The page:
Turned out that cell phones operate on a different frequency in Europe so my phone had to be “unlocked” if I wanted to use a SIM card. That seemed to risky for me to do so I just got an international voice/data/text plan with AT&T.
At the end of the day I probably took the more expensive route but I didn’t know anything at the time, and when I actually got to Europe, I learned a lot.
Here are some ways to deal with cell phones in Europe:
1. Get an international plan. You can get an international (reduced) plan activated before you travel to Europe. Even if you don’t plan to call someone and just want to have it for emergencies, the add-on is around $1.99 for the month and it gives you reduced per-minute charges.
When I was in Messina, Italy I had to call back to Jacksonville, Florida and was on the phone for three minutes, the cost was right around $3.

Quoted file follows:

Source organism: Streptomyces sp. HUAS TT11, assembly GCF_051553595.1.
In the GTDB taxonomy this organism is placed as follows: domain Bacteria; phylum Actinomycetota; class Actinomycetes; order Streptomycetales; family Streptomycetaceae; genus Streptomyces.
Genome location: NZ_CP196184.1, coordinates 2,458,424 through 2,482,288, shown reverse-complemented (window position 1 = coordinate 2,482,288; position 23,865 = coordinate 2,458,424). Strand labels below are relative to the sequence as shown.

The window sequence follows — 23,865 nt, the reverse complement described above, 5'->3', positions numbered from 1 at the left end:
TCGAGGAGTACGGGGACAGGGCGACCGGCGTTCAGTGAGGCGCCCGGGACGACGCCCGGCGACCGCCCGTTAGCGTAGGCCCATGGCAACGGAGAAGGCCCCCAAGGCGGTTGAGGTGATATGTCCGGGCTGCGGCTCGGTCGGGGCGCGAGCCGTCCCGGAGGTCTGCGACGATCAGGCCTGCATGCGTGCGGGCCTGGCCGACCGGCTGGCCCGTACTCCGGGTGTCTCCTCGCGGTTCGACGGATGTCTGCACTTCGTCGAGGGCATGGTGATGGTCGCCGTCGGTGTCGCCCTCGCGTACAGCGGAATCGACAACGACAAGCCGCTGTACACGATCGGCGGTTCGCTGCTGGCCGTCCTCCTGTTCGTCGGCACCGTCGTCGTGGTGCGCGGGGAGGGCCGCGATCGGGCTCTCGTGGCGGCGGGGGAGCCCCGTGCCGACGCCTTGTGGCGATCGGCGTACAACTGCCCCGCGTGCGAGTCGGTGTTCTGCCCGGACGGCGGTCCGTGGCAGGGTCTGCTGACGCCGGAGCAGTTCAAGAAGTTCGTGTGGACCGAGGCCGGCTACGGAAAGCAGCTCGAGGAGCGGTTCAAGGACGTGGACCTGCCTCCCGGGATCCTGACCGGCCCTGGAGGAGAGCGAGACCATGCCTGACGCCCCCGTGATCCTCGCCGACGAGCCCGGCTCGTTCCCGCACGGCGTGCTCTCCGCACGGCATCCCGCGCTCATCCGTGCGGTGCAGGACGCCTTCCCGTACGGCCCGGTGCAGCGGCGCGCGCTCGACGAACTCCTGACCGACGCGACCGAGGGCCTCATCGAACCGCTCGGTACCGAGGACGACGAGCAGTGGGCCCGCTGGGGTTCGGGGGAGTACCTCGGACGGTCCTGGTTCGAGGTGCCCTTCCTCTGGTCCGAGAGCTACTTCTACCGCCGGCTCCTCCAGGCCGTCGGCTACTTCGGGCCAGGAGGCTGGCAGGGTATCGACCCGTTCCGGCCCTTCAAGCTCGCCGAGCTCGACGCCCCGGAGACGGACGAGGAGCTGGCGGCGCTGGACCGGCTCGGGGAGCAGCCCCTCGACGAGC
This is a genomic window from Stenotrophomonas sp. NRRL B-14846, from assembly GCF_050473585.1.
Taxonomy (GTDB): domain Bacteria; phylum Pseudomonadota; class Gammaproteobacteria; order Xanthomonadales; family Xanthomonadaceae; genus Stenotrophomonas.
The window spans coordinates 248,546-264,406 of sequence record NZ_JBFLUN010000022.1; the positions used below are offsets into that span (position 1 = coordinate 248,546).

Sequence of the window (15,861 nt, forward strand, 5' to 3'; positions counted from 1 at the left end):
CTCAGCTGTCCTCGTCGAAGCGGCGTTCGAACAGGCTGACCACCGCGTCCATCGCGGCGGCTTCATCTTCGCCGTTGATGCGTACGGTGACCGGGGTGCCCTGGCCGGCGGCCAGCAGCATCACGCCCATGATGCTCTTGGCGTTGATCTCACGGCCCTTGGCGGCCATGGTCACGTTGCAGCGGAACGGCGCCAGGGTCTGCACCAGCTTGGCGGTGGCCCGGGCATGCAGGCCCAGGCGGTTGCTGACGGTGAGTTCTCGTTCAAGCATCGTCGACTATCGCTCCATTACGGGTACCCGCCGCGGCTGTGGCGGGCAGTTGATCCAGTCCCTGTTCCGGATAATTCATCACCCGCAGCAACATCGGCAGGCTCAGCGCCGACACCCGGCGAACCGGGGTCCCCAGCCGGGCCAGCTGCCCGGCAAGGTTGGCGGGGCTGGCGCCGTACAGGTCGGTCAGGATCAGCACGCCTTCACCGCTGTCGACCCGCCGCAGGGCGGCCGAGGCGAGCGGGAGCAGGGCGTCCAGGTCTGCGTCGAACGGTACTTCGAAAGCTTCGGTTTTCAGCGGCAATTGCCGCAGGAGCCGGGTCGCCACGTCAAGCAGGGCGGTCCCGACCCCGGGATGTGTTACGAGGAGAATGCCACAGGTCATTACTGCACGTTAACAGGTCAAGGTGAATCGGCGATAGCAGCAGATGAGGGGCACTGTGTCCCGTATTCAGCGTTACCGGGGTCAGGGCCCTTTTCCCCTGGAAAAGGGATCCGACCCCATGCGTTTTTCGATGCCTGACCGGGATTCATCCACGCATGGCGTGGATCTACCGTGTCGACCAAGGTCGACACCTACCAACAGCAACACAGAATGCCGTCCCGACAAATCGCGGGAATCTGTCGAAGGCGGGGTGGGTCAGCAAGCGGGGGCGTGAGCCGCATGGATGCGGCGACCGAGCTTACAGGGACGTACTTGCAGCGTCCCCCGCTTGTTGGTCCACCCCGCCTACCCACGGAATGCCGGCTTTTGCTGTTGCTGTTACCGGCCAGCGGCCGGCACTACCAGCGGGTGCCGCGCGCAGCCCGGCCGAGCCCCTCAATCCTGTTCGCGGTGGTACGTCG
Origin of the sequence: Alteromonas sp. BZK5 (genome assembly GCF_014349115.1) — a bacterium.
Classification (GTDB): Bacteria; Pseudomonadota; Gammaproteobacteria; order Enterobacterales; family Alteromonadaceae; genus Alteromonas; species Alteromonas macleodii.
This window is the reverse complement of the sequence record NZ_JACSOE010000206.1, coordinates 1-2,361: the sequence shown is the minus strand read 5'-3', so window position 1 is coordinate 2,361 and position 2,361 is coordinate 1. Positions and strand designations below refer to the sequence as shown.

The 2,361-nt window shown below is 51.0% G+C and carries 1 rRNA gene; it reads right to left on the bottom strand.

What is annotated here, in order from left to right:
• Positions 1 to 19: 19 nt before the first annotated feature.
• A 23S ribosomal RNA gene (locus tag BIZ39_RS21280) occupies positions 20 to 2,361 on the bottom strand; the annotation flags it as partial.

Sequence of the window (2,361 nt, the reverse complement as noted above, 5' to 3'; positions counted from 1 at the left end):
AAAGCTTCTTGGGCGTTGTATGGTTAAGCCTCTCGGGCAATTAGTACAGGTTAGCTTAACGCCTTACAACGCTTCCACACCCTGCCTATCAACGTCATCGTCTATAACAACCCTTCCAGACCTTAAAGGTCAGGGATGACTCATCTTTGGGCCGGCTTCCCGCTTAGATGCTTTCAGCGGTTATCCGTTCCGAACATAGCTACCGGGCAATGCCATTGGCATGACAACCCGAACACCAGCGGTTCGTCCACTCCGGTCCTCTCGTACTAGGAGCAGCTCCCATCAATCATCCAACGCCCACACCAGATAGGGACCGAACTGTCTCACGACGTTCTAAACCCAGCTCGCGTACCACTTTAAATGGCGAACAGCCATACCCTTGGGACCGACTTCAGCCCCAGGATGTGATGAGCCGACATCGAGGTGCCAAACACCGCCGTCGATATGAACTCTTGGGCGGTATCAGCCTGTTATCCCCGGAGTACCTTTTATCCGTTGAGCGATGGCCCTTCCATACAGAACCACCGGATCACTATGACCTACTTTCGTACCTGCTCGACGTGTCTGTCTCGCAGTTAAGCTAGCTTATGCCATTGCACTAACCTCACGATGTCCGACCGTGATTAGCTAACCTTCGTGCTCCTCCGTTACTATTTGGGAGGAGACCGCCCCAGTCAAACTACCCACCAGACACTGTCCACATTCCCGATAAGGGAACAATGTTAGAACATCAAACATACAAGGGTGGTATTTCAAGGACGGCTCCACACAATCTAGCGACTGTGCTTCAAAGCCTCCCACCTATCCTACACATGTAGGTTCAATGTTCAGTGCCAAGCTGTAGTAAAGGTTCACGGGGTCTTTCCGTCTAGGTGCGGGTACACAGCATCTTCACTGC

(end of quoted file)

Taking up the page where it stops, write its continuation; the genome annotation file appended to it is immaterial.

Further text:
2. Buy a phone in Europe. When I was in Barcelona I saw some cell phones for sale at mobile shops for as low as 20 euro each. They were comparable to a cheap pre-paid phone in the states. Buy one and you’ll have your own international phone number.
3. Purchase a SIM card online. Numerous companies sell SIM cards for international use. A lot of cruisers I talk to use Telestial to purchase their SIM cards. Though I haven’t used the company, many international travelers are pleased with them and good reviews from folks who have purchased them.
After taking a look at their website I see where they also offer SIM card packages that include a cheap cell phone. Most pre-paid SIM cards have an operating life of a year or longer if left unused.
While I am sure there are dozens of options out there when it comes to buying a cell phone in Europe – these are the ones I can confirm from first hand experiences.
As always, research the local providers and cell phone companies before you make the jump.
Subscribe to our Cruise Updates.